It has finally hit me. I can’t believe how good I feel.
The sun was shining through the café windows, but the smile on Jaime’s face was the brightest thing in the place. This was the first time I had seen her since she sold her business and she was beaming.
We ate lunch, and Jaime talked about closing on the sale of her business. She described the 24 hours of numb disbelief that followed the closing, and then the dawning realization of how good she felt about her future.
Our lunch together was an incredibly satisfying end to a journey that started two years earlier. It closed a chapter on a very successful business endeavor for Jaime, and it helped me name the “one thing”.
What’s the secret? What is the single most important item needed to sell a small business?
I have looked for the answer for years. I searched for it when I was a business owner, a seller, a broker, a buyer and a coach. Was it . . .
- A healthy profit
- A business that is independent from the owner
- The right advisors
These and 100 other things are important, but watching Jaime’s journey I finally found the single most important element you need if you want to sell any small business.
I should have picked a different location for our first meeting. The coffee shop where we met was nice enough, but the only place for our private conversation was the basement seating area. It’s a little gloomy, dark, and heavy, but it turned out that it matched Jaime’s feelings that day.
First, you should know that positivity is the primary element in Jaime’s DNA. As a business owner she meets challenges with an overwhelming sense of optimism and energy. That enthusiasm is the first thing you’ll notice when you talk with her. But on this day even her zest for life couldn’t hide the strain. My notes captured how she was feeling:
“It’s not as much fun as it used to be”
“I’m really tired.”
“The business is in good shape, but I’m a wreck. I want to do something else.”
To hear Jaime tell it, she was miserable.
She wasn’t exactly burnt out, but she was burning up. After 12 years of growing the business, she was having more and more bad days. Days . . .
- When the energy drain was constant.
- Where her to-do list had nothing on it that she wanted to do.
- Where running her business felt like . . .well, work (business owners will understand)
She was ready to do something else – on the bad days. But on the good days, she was still in love with her business. She still had days where:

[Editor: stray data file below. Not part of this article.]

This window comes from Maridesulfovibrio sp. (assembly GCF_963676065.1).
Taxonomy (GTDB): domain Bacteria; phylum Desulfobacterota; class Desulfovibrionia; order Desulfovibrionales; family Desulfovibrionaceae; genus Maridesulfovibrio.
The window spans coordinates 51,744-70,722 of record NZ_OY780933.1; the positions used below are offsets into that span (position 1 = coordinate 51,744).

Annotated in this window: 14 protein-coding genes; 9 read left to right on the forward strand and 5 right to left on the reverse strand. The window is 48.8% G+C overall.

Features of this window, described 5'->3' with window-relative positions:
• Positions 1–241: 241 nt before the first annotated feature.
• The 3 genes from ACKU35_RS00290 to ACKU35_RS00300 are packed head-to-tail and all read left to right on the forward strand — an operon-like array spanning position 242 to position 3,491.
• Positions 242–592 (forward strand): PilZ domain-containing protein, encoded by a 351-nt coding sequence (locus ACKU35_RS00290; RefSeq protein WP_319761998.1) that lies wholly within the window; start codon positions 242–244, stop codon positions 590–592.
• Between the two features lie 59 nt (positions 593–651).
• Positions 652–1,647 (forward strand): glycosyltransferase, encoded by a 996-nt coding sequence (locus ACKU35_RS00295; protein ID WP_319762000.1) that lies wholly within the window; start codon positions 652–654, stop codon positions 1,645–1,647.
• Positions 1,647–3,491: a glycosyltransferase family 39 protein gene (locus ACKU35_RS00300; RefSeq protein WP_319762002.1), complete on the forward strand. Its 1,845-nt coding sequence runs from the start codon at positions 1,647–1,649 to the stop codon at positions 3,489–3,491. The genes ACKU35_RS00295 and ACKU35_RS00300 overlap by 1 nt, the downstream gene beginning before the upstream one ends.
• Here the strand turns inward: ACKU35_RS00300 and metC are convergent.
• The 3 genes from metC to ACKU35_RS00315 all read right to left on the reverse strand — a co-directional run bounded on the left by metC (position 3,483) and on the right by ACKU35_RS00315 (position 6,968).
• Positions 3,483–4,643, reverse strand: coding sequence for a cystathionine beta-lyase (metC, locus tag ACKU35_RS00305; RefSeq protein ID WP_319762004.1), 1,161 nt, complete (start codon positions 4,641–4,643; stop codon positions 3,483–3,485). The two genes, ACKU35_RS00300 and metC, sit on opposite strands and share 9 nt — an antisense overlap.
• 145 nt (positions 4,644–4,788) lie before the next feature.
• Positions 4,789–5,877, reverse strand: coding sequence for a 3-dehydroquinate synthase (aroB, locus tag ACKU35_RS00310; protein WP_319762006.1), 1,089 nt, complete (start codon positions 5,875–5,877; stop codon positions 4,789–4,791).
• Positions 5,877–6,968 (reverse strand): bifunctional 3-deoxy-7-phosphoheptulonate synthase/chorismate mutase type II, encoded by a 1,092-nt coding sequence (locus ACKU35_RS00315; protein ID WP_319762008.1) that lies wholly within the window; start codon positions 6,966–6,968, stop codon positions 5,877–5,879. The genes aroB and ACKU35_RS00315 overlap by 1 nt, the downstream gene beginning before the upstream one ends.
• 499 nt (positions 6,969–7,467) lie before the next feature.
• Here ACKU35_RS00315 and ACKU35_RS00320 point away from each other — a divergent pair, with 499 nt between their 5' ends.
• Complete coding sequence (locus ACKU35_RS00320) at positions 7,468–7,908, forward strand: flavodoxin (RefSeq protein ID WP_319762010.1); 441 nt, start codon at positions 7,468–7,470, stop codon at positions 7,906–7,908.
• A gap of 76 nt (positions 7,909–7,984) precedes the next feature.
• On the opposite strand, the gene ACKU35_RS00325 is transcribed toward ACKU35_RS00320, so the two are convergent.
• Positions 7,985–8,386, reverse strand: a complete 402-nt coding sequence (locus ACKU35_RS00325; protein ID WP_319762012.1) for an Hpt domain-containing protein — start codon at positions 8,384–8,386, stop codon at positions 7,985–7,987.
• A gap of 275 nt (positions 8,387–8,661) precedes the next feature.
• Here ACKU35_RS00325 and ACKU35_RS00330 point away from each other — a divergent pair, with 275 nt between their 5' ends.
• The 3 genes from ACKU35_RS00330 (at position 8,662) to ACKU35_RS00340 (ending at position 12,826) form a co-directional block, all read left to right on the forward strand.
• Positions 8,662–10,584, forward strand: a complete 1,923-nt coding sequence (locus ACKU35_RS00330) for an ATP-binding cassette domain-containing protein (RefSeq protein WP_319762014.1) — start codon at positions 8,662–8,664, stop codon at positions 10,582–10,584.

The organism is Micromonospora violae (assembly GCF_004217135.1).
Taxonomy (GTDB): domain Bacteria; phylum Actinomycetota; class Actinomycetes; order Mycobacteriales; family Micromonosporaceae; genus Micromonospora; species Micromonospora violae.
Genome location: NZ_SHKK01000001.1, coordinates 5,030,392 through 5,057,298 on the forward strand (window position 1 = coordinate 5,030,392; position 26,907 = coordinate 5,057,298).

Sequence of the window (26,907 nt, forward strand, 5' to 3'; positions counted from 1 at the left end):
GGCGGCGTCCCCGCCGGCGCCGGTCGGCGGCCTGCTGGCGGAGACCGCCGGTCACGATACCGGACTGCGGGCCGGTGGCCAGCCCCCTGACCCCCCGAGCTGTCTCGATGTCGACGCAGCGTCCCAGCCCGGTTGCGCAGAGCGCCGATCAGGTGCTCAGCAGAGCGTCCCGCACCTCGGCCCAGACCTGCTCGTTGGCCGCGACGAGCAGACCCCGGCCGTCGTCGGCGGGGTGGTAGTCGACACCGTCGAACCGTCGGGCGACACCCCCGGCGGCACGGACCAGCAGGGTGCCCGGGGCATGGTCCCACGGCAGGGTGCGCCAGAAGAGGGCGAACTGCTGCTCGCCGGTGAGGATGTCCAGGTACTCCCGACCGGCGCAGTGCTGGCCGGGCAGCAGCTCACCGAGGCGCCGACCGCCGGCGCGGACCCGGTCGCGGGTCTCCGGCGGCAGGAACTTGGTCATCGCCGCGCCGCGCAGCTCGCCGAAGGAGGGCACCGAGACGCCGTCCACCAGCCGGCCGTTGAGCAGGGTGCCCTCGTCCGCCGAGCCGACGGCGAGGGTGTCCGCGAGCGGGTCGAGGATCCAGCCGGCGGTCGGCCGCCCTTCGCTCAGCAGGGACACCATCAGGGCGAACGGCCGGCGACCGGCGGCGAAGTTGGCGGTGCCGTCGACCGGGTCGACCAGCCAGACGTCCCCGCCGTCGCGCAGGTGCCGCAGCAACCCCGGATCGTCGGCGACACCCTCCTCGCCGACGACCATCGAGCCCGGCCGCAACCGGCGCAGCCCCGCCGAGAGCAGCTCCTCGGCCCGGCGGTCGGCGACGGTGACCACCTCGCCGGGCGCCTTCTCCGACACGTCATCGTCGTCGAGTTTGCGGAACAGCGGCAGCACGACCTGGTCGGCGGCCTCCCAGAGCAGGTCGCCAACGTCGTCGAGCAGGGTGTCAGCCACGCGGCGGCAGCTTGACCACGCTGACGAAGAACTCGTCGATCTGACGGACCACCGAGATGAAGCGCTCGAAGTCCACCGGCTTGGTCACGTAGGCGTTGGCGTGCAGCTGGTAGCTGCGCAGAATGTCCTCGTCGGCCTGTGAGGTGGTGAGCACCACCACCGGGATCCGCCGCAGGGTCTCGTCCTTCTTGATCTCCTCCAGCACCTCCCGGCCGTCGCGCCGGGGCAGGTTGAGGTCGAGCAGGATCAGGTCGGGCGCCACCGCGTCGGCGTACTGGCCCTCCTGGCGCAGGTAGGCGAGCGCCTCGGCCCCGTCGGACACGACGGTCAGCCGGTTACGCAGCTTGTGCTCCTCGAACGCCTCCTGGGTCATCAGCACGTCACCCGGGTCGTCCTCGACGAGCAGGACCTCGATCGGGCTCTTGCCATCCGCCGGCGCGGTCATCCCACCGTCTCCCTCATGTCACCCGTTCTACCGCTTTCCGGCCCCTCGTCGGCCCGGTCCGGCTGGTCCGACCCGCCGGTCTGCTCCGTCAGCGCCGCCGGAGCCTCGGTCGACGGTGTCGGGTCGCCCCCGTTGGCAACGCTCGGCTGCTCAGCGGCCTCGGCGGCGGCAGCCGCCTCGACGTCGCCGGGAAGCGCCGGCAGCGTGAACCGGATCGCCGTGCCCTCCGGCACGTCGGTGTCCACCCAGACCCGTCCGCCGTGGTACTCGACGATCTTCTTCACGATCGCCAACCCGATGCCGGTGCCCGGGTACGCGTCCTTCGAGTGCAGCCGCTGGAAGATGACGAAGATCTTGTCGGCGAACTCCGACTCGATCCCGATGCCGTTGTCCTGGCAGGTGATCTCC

- The business felt like a natural extension of herself.
- Being the owner was fun.
At our first meeting Jaime wasn’t sure if she wanted to sell her business – and she agonized over the lack of clarity. Sell or stay? Grow or go? I saw her fight the mental battle for an hour as we sat across from each other.
“I just don’t know if I’m ready to go.”, she said for the fifth time. The bad news I was about to give her would make the decision she thought she had to make fade quickly.
Jaime, it doesn’t matter if you want to sell the business, because your business isn’t sellable right now.
Jaime had a strong, profitable, dynamic business, but as we talked through a couple key questions, it became clear that there were issues that would make the business hard, if not impossible, to sell as it currently existed. These things had to be addressed before a sale could happen, especially given Jaime’s goal for an exit.
Jaime’s business wasn’t ready to be sold, and that put her in good company.
Your Business Isn’t Sellable Right Now
The majority of small businesses are unsellable in their current condition, and that’s why most small businesses will never sell. But small business owners don’t know that, and only find it out (like I did) when they actually try to sell their business.
They find out too late that they didn’t make the right choice.
The Single, Important Choice
If you want to sell your small business someday, you have to make a choice, but not the choice you think. It’s not the choice to sell or not – although that’s the one we wrestle with as owners.
Should I sell?
Rather, it’s the choice to create a business you can sell.
That’s what I watched Jaime do in that first meeting. I watched her commit to getting ready. I watched her form the intention to create a business she could sell.
That’s the secret.
The “one thing” you need to sell a business is an owner with the intention to create a business they can sell.
Everything follows that intention.
I am a huge believer in the ability of small business owners to get things done. HUGE. But only the things we choose to care about, and when it comes to selling a business “caring about preparing” is the biggest challenge we face. It’s why most attempts to sell fail.